“I have a 20-year-old daughter who is a drug addict. She has tried to go clean several times, but hasn’t been able to do so for more than 4 months before she relapses. Are there any ways she could benefit from having a health advocate?”
Yes, there are absolutely ways your daughter could benefit from having a health advocate–and ways that you can benefit, too.
A health advocate can be a family member, friend, other trusted loved one, or a representative from an advocacy service such as Health Advocate or Health Proponent. The advocate’s role is to be at the side of the person who needs them, making sure they get the right care.
A health advocate can help your daughter:
* Find a medical provider. Drug use can cause many unhealthy problems (poor nutrition, a wacky sleep schedule, damage to various organs, unpleasant changes in appearance, etc), so it’s best to have a doctor evaluate any damage the drugs have caused and come up with a treatment plan for her.
* Go over her health benefits plan to ascertain what is covered (rehab, counseling, etc) and for how long and/or how many appointments.
* Find specialists to help her. She may be in need of a nutritionist to get her back into the swing of eating a healthy diet. She may also need to speak with someone in the mental health field. Often, the drug use is fueled by patterns of negative thought, which a mental health professional can help her confront. There are plenty of mental health professionals who specialize in issues relating to addiction.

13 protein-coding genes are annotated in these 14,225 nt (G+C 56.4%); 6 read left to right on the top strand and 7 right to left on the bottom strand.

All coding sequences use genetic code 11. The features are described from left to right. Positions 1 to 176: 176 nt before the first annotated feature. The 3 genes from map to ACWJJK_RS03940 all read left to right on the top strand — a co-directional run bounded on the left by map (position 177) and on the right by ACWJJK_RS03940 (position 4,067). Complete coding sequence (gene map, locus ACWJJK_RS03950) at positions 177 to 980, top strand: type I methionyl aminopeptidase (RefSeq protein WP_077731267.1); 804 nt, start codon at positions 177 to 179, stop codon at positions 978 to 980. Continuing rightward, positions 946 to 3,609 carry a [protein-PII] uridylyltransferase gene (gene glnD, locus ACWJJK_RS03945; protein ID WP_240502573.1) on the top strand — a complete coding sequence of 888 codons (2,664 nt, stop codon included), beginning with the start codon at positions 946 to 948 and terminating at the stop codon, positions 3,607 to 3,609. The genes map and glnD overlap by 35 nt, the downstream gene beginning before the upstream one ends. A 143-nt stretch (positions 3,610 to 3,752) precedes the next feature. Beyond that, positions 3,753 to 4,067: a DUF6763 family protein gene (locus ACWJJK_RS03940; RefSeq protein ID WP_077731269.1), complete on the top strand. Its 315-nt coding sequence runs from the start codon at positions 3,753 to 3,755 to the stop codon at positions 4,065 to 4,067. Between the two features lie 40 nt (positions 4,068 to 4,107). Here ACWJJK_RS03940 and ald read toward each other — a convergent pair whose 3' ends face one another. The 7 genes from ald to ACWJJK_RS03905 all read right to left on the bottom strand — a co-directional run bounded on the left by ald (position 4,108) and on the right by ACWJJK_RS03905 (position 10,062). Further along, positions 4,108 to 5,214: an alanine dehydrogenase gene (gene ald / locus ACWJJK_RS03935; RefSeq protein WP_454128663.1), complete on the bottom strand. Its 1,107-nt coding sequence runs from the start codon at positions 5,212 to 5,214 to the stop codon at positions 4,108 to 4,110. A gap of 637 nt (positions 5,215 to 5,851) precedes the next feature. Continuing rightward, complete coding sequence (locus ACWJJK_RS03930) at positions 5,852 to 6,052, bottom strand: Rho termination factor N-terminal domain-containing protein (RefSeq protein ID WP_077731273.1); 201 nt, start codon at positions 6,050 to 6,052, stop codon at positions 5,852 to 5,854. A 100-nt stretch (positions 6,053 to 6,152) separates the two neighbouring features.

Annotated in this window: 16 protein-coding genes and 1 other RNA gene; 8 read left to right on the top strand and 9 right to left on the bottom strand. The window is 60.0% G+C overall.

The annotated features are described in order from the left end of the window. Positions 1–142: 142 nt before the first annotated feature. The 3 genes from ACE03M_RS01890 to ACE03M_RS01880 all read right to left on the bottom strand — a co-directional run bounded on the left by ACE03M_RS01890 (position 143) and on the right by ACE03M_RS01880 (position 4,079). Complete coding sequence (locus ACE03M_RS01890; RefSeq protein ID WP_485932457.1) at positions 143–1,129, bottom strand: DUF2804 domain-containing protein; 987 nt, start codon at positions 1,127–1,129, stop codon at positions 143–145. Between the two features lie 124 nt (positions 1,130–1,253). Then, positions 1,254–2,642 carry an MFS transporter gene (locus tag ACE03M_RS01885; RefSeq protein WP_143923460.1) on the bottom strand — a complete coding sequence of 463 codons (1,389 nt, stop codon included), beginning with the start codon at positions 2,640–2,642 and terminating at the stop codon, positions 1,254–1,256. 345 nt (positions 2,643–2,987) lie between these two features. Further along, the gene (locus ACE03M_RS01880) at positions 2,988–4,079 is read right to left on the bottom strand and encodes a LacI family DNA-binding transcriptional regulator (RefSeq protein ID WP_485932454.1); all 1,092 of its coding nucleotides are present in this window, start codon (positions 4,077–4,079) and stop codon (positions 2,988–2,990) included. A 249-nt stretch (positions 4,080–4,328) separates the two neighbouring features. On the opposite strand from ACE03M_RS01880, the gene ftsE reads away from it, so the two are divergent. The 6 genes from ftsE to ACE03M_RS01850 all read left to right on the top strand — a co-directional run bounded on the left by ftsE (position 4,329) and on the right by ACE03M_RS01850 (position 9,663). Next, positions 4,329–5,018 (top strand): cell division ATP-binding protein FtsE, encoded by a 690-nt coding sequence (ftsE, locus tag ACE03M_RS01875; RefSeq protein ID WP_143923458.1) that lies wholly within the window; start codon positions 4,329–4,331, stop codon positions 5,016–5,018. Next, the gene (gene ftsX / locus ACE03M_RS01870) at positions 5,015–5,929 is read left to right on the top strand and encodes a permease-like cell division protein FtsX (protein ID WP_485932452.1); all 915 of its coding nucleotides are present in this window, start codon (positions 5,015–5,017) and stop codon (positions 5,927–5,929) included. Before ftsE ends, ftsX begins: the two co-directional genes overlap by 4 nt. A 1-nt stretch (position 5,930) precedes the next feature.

* Find a rehab facility, if needed, and estimate the out-of-pocket costs of going to this facility.
* Recommend quality free resources that can provide help and support to your daughter, such as Narcotics Anonymous. (Click here for an extensive list of free and low-cost resources for those suffering from drug addiction and/or alcohol addiction issues.)
* Help your daughter get all of her medical records and information together. It is important for her to note on all medical forms that she is a recovering drug addict. This is because if she ever has to have surgery where extremely strong painkillers (such as opiates or other highly addictive medications) are typically prescribed post-op, her medical team may need to come up with other options to lessen her pain so that the risk of relapse is reduced.
You can benefit from a health advocate, too.
As you know by now, drug abuse is not just the addict’s problem. It deeply affects the people who care about the drug addict, too. But you don’t have to go through this alone. An advocate can help you find a counselor to talk to. The advocate can also review your health benefits plan, find counselors who are in-network, find out how many counseling appointments are covered in your plan, etc.
I urge you to find health advocates for you and your daughter as soon as possible so that you can both get on the road to recovery.
Do you have questions about how advocacy can benefit you? Drop me a line: [email protected]